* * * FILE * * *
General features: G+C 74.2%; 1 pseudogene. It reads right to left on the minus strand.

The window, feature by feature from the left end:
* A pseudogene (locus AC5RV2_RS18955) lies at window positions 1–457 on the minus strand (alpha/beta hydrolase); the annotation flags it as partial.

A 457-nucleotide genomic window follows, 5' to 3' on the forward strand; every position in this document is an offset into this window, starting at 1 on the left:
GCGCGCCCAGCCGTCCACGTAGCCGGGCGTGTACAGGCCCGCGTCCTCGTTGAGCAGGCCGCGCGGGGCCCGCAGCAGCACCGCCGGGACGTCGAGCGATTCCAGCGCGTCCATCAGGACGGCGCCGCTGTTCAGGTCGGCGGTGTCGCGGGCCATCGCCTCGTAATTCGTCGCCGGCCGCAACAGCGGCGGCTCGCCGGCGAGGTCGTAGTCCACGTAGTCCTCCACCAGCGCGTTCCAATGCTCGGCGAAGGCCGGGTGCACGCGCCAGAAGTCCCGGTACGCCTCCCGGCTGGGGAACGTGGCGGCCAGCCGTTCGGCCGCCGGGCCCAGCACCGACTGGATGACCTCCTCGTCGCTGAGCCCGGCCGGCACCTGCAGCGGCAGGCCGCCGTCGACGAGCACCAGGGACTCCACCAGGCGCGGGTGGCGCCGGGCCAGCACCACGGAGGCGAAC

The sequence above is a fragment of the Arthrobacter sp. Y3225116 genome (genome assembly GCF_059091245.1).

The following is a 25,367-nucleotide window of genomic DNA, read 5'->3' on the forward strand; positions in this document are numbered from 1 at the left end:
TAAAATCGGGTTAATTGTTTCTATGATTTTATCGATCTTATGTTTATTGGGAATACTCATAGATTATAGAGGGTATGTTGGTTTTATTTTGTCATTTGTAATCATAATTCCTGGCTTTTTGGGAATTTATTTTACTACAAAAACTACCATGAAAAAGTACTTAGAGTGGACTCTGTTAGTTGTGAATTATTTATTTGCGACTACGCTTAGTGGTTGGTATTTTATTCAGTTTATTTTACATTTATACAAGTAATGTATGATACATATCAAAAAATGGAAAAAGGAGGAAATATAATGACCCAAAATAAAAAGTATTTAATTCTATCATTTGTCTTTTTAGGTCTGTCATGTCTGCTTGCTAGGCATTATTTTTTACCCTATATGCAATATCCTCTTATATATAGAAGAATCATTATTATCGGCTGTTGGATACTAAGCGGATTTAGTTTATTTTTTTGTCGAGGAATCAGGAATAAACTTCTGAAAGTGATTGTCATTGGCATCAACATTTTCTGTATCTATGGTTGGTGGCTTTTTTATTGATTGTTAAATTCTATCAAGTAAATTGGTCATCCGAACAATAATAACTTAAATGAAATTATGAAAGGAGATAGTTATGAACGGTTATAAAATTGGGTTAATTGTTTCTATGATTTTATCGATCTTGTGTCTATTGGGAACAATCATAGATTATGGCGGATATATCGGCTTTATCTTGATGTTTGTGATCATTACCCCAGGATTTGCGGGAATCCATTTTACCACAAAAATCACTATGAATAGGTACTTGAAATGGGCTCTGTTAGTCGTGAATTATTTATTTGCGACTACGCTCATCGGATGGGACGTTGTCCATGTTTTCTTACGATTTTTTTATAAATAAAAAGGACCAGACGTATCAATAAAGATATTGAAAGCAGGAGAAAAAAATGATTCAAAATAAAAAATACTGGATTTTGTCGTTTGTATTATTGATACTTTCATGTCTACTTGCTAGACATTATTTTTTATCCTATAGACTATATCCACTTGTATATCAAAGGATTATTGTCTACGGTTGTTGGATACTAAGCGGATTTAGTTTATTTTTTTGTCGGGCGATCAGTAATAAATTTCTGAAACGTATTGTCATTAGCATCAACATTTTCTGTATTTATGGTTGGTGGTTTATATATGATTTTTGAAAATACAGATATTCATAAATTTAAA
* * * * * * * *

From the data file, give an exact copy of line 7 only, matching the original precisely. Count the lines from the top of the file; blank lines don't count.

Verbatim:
The following is a 25,367-nucleotide window of genomic DNA, read 5'->3' on the forward strand; positions in this document are numbered from 1 at the left end: